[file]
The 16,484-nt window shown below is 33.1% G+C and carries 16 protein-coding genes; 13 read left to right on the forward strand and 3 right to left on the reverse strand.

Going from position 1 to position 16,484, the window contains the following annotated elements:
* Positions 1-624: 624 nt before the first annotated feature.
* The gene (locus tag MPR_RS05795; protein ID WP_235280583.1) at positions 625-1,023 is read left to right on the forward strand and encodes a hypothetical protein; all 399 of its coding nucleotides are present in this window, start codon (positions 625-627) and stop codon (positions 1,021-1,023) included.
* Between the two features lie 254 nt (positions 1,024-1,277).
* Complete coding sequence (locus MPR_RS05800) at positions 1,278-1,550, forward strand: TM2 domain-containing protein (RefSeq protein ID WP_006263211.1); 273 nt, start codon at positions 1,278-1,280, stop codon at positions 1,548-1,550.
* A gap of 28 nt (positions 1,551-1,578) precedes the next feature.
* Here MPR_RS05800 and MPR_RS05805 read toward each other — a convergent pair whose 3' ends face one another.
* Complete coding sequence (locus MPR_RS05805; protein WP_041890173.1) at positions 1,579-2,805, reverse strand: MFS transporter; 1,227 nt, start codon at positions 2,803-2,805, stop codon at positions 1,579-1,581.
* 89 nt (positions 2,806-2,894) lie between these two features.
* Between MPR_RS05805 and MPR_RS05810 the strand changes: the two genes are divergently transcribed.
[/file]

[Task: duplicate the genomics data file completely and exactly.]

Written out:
The 16,484-nt window shown below is 33.1% G+C and carries 16 protein-coding genes; 13 read left to right on the forward strand and 3 right to left on the reverse strand.

Going from position 1 to position 16,484, the window contains the following annotated elements:
* Positions 1-624: 624 nt before the first annotated feature.
* The gene (locus tag MPR_RS05795; protein ID WP_235280583.1) at positions 625-1,023 is read left to right on the forward strand and encodes a hypothetical protein; all 399 of its coding nucleotides are present in this window, start codon (positions 625-627) and stop codon (positions 1,021-1,023) included.
* Between the two features lie 254 nt (positions 1,024-1,277).
* Complete coding sequence (locus MPR_RS05800) at positions 1,278-1,550, forward strand: TM2 domain-containing protein (RefSeq protein ID WP_006263211.1); 273 nt, start codon at positions 1,278-1,280, stop codon at positions 1,548-1,550.
* A gap of 28 nt (positions 1,551-1,578) precedes the next feature.
* Here MPR_RS05800 and MPR_RS05805 read toward each other — a convergent pair whose 3' ends face one another.
* Complete coding sequence (locus MPR_RS05805; protein WP_041890173.1) at positions 1,579-2,805, reverse strand: MFS transporter; 1,227 nt, start codon at positions 2,803-2,805, stop codon at positions 1,579-1,581.
* 89 nt (positions 2,806-2,894) lie between these two features.
* Between MPR_RS05805 and MPR_RS05810 the strand changes: the two genes are divergently transcribed.